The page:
External resources
To reuse the same styling in multiple windows we need to create a resource dictionary. It is nothing else than a XAML file. Simply right click on your project in Solution Explorer and go Add and then Resource Dictionary.

In that file you declare styles as you like for various controls, then you put path to this file in Resources section of any container you want to style:

It is also possible to put it in application’s resources having the styles available in whole app.

In the code above there are MergedDictionaries specified. This allows to use multiple resource dictionaries in one container. If a key exists in more than one source dictionaries the last one specified will be used.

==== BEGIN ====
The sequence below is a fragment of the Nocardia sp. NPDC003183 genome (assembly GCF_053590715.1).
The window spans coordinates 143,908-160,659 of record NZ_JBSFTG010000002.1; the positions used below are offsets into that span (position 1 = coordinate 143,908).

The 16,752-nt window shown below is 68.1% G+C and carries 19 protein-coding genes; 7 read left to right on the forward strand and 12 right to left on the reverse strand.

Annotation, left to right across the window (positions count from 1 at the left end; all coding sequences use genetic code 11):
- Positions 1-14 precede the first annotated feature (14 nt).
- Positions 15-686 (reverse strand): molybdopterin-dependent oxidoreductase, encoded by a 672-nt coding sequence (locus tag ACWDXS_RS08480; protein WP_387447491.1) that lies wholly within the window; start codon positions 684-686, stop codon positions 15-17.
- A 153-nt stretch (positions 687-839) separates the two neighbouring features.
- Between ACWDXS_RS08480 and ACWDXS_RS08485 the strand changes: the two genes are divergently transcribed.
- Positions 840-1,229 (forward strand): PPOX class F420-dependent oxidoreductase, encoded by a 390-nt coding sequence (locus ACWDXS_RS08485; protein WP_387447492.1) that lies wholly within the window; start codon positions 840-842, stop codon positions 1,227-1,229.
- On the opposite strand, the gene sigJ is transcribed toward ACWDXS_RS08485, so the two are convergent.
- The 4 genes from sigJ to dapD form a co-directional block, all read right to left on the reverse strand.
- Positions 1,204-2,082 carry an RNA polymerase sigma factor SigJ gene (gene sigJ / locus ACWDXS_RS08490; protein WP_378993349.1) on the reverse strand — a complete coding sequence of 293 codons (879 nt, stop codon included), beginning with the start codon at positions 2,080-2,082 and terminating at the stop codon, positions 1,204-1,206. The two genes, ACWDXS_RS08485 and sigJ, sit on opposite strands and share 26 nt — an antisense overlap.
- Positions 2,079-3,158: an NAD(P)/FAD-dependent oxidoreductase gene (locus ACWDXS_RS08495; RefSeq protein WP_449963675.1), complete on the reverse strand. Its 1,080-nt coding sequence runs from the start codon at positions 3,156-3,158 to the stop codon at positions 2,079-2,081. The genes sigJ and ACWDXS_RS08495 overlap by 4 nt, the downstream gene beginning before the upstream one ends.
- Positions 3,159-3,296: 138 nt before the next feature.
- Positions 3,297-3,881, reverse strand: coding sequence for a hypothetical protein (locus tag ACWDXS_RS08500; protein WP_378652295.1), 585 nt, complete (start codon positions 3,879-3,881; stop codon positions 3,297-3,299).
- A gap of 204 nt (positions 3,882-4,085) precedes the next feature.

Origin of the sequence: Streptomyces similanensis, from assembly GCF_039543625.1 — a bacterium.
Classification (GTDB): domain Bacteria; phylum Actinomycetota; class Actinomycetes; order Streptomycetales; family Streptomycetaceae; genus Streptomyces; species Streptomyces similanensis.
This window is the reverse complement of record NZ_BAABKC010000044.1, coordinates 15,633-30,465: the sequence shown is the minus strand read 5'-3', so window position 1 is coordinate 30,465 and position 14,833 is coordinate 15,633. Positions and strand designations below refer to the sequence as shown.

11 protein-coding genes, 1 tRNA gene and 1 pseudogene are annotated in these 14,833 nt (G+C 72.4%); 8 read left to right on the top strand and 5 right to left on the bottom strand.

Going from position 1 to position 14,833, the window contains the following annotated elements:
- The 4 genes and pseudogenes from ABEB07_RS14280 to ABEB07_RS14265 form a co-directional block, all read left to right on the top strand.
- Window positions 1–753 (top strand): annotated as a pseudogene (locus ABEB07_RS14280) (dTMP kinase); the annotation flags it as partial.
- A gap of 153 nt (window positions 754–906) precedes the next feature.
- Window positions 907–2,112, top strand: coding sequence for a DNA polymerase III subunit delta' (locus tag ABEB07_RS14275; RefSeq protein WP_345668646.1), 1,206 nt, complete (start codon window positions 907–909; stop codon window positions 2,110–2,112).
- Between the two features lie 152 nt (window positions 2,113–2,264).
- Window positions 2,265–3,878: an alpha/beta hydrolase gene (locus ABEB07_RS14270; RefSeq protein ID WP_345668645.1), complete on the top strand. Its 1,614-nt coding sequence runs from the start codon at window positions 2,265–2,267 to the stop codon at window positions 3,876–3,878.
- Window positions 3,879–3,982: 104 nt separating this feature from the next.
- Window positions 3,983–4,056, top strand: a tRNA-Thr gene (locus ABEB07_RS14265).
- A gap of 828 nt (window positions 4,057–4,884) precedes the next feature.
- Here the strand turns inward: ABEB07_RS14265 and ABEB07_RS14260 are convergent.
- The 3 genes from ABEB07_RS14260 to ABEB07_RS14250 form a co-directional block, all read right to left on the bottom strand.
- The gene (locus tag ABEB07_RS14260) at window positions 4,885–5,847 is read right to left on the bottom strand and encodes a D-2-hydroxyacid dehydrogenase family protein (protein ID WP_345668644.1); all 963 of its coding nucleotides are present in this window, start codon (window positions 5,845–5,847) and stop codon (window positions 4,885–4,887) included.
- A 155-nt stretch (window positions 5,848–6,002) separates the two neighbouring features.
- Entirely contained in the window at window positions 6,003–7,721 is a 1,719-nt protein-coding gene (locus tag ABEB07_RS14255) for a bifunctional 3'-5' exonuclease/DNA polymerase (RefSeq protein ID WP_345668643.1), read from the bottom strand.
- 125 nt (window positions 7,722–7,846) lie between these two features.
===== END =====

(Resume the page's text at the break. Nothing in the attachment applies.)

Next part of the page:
Triggers
Triggers can be used to specify certain conditions that must occur to enable the style (the most common example: a button is hovered).

The code above will make a button to change its properties if IsMouseOver property is set to true.
So, that’s it for today. I know that styling in WPF is much more vast topic and surely I will come back to it, but this basic introduction is sufficient for me for the time being.
Thanks you, Michal.